The advent of hybrids is great. Over the next couple of decades, they will probably come to make up a majority of automobiles, without government mandates. The railroads have been using diesel-electric 'hybrids' since the 1930's. Technology finally enabled the same principle to be used in cars.

And no, I don't respect Senator's Kerry or Kennedy on their 'environmental record'. What piece of legislation has Senator Kerry ever been the primary sponsor of that you can be proud of?

Al Gore's ideas were ridiculous. Mandating the automobile industry come up with a car? Now there is an idea the Communists could have been proud of. Can anyone say Trabant? Now there was an environmental disaster, if there ever was one on four wheels.

I drive a Volkswagen by the way. It gets 24 mpg.


Ever been to Baton Rouge? Refineries everywhere. You want that in your back yard? How bout the cancer rates that go with them?

Sure there's a viable alternative. Spend what we are in Iraq and have a "Manhattan project" on alternative energy. In twenty years we'll have not only viable energy alternatives, but a lot of industrial applications that spin off from the ensuing technology. A real win win situation.

You don't have a clue what Al Gore's (the most misquoted man in history) ideas were. You might want to pick up his book Earth in the Balance to start with.

And the only reason we have hybrid cars now is because Detroit had stiffer regs, which Bush now opposes.

Again, what's with bringing the Trabant into the conversation? No one's suggesting any sort of "government sponsored vehicle" and by suggesting they are, you ignore the real argument: will we or will we not seek a viable energy alternative?

I'm glad you drive a VW. Do you vote for politicians who support public transportation too?

Chris Clarke

BP and ConocoPhillips have walked away from Arctic Power, the lobbying group pushing for ANWR drilling. Other oil companies are less than enthusiastic about ANWR. Huge technical obstacles to get less than a year's supply of oil using even the most wildly optimistic estimates.

Drilling for oil in any of the spots GOPDel mentions would only forestall the inevitable for a couple years at most: learning to live without oil. the news this week is that the price spike results, for probably the first time, from something other than a deliberate restriction in supply. The Saudis and Kuwaitis are pumping the stuff as fast as they can and still can't meet demand. We've passed the world oi production peak. Look for $3.00/gallon prices by June, and people being nostalgic for $3.00 gas soon afterward.

Of course the main reason ANWR is gonna be a huge technical problem - along with all the other drilling up on the north slope - is that the permafrost is melting. They project 7 to 10 years before the first drop of ANWR oil gets to the pump. I'm betting it never does even if they drill. Try building a pipeline across several hundred miles of frost-heaving swamp. Even without climate change the trans-Alaska Pipeline is plagued with leaks.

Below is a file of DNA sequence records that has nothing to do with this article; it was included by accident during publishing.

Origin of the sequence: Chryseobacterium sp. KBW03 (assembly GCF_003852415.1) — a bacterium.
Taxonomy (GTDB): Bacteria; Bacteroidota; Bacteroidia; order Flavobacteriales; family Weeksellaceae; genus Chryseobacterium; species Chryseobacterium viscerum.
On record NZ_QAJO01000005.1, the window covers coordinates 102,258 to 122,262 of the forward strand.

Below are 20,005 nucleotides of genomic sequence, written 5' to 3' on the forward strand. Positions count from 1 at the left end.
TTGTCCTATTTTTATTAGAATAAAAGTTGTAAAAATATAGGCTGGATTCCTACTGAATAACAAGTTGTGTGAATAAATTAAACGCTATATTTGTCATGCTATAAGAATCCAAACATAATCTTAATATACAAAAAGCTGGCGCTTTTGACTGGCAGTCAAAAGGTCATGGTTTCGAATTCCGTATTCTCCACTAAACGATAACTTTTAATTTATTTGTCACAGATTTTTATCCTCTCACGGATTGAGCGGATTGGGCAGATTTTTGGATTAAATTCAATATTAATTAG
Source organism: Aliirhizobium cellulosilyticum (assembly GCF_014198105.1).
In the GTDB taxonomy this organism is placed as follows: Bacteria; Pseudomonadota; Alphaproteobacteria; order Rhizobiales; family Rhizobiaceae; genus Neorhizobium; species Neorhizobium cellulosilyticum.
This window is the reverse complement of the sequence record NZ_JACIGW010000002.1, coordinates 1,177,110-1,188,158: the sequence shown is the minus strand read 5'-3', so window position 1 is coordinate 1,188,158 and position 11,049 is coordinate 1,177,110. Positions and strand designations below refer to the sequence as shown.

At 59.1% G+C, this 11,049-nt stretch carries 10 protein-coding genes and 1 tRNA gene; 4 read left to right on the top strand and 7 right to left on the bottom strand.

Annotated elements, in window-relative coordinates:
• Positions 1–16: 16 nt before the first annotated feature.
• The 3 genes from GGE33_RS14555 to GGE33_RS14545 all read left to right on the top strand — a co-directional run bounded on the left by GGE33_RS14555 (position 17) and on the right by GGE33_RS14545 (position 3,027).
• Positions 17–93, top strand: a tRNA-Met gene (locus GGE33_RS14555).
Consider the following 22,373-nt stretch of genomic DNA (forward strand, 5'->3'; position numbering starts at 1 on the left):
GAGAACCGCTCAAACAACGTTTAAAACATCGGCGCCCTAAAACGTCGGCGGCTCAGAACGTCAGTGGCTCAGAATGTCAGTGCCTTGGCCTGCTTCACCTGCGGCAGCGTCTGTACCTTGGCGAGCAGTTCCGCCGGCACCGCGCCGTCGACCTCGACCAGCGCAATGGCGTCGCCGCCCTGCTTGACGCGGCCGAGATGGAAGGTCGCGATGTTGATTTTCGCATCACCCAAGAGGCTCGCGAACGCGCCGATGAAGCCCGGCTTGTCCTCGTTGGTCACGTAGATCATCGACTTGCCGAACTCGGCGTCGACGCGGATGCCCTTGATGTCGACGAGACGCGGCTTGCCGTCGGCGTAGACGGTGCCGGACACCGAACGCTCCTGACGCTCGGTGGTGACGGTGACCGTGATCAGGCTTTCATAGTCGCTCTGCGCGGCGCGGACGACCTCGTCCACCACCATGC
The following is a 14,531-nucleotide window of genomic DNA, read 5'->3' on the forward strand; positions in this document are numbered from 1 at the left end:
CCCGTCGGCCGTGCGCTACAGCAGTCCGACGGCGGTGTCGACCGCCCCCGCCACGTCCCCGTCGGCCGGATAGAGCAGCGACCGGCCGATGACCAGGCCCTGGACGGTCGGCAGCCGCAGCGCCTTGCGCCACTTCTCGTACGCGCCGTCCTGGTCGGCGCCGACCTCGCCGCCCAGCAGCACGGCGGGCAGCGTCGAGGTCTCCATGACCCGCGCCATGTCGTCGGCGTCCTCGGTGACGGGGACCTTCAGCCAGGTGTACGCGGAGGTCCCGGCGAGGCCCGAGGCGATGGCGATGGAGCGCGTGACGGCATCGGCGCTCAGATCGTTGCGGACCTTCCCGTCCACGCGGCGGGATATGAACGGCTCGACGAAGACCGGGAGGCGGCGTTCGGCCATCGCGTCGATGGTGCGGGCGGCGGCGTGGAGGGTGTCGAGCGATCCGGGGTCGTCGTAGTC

That VW needs a tune-up, by the way. My Tacoma pickup gets that kind of mileage in the city.


I mentioned the Trabant to firstly to make a point, and secondly, make a joke. Sometimes, Government control can end in disaster. I worked for the US Department of State in Budapest, and the Trabant was a something else.

Everytime I pay my bill for natural gas, I think of all of the trillions of cubic feet of gas that has been locked up due to opposition from environmentalists. Gas that could be sold if the energy companies were allowed to go at it offshore, thereby increasing supplies and lowering my bill.

The one proposal Senator Daschle was pushing that I agreed with is the one still on the table. Build a natural gas pipeline from Prudhoe Bay to Chicago. ConocoPhillips has the overall plan for it on their website.

"We've passed the world oil production peak." I'm not a geologist, however, we have heard that before. When Jimmy Carter was President, all the public ever heard about energy was how we were all going to run out by the end of the 1980's. The sky was always falling. And no, I don't believe we have an infinite supply. We aren't going to run out of coal, natural gas, methane, nor nuclear power for a very long time. Oil we will.

You will like the fact that my Wife wants to replace her Ford Explorer (which I don't like because the damn thing rides like a truck, because it is one) with a New VW Bug. While we certainly aren't going to have the Explorer destroyed, we will save a lot on gas.

Chris Clarke

well, Kenneth Deffeyes is a geologist, and here's his site.


So, doesn't he make you want to advocate for more drilling off of our coasts and in Alaska? If we need more, go get more.

In all seriousness, he is just a little too much like those from the Carter years when the sky was always falling. I wouldn't doubt he was one of those fueling the hysteria. Pun intended.

Here are two good stories about improving levels of efficiency that reduces consumption for transportation. The new Boeing Dreamliner is going to be 20% more efficient per passenger mile than any other passenger airliner. That is a stunning improvement. Railroads now use very efficient locomotives. Efficiency has been incrementally improving since the advent of diesel-electrics.


It's definitely not like me to start a discussion like this and then walk away from it. But I did... I'm sorry. I've picked it back up again here.